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LOS ANGELES (Reuters) - A new poll shows young drivers are more likely to use cell phones while driving, and that 30 percent of them have recently texted from behind the wheel, U.S. transportation officials said.
The release of the poll came as Transportation Secretary Ray LaHood called distracted driving "a deadly epidemic."
The poll comes from the magazine Consumer Reports, which is working with the U.S. Department of Transportation on creating awareness about the dangers of cell phone use while driving.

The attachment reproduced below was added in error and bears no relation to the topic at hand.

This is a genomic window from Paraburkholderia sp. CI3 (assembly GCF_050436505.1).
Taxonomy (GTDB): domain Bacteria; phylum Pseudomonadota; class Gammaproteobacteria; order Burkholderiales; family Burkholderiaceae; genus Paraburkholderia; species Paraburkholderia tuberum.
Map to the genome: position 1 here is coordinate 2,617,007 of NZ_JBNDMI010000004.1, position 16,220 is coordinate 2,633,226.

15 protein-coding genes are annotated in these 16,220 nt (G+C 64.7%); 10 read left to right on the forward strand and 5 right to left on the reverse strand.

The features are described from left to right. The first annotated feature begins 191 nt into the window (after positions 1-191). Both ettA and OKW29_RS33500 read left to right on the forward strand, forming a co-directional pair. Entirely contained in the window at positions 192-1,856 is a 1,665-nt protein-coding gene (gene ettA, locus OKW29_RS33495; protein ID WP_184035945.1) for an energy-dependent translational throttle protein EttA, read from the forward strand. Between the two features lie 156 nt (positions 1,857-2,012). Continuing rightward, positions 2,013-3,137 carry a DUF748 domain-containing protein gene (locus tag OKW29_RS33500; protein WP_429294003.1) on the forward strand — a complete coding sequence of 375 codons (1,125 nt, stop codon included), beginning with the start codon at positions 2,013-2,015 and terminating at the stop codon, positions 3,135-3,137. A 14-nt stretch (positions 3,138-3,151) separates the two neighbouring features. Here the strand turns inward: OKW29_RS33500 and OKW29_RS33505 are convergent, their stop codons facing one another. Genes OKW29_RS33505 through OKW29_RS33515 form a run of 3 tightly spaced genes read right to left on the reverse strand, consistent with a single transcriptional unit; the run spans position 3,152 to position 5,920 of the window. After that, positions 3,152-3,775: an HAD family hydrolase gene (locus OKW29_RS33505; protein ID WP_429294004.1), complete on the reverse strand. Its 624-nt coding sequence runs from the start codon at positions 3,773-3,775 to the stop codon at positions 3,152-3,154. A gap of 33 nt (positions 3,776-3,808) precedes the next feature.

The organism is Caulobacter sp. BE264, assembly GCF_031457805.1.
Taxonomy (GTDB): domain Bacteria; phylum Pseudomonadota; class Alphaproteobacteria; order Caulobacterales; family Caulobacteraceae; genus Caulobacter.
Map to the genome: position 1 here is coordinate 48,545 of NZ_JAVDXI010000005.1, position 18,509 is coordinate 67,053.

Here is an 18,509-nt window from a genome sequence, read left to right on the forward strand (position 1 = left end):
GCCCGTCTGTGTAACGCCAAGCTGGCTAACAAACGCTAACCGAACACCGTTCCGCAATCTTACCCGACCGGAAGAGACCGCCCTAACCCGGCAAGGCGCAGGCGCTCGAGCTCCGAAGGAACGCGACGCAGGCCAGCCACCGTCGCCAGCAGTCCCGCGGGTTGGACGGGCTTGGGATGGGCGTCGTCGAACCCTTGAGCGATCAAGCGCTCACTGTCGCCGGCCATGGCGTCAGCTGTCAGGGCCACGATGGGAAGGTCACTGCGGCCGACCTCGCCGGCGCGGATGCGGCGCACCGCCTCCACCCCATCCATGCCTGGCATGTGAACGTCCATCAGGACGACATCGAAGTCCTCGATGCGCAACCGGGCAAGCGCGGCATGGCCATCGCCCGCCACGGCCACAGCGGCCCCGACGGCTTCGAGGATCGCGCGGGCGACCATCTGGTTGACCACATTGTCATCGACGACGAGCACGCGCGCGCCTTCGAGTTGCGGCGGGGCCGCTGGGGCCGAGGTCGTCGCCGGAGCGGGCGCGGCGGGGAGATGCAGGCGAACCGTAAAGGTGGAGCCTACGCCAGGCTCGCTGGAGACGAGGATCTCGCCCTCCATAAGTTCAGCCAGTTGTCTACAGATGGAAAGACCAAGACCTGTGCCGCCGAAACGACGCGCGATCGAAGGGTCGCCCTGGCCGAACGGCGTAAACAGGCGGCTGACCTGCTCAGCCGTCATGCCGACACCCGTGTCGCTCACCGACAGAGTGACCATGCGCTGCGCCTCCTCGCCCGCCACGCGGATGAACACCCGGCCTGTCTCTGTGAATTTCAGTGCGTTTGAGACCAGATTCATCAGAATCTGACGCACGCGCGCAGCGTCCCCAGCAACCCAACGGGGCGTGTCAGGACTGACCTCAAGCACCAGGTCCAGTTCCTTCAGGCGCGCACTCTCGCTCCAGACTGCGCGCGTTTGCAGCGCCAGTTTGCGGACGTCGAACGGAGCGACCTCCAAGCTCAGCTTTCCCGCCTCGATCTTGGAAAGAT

Among the findings are that 63 percent of respondents under 30-years-old reported using a handheld phone while driving in the past 30 days, the Department of Transportation said.
And 30 percent of the drivers texted from behind the wheel in the same time period according to the survey, which had a total of 1,026 respondents.
Older drivers were less likely to talk on the phone behind the wheel, and only 9 percent of those over 30 years-old reported they had recently texted while driving.
LaHood, appearing at the Yonkers, New York, headquarters of Consumer Reports, said teens are more likely to drive distracted because of peer pressure.
Reporting by Alex Dobuzinskis; Editing by Dan Whitcomb and Jerry Norton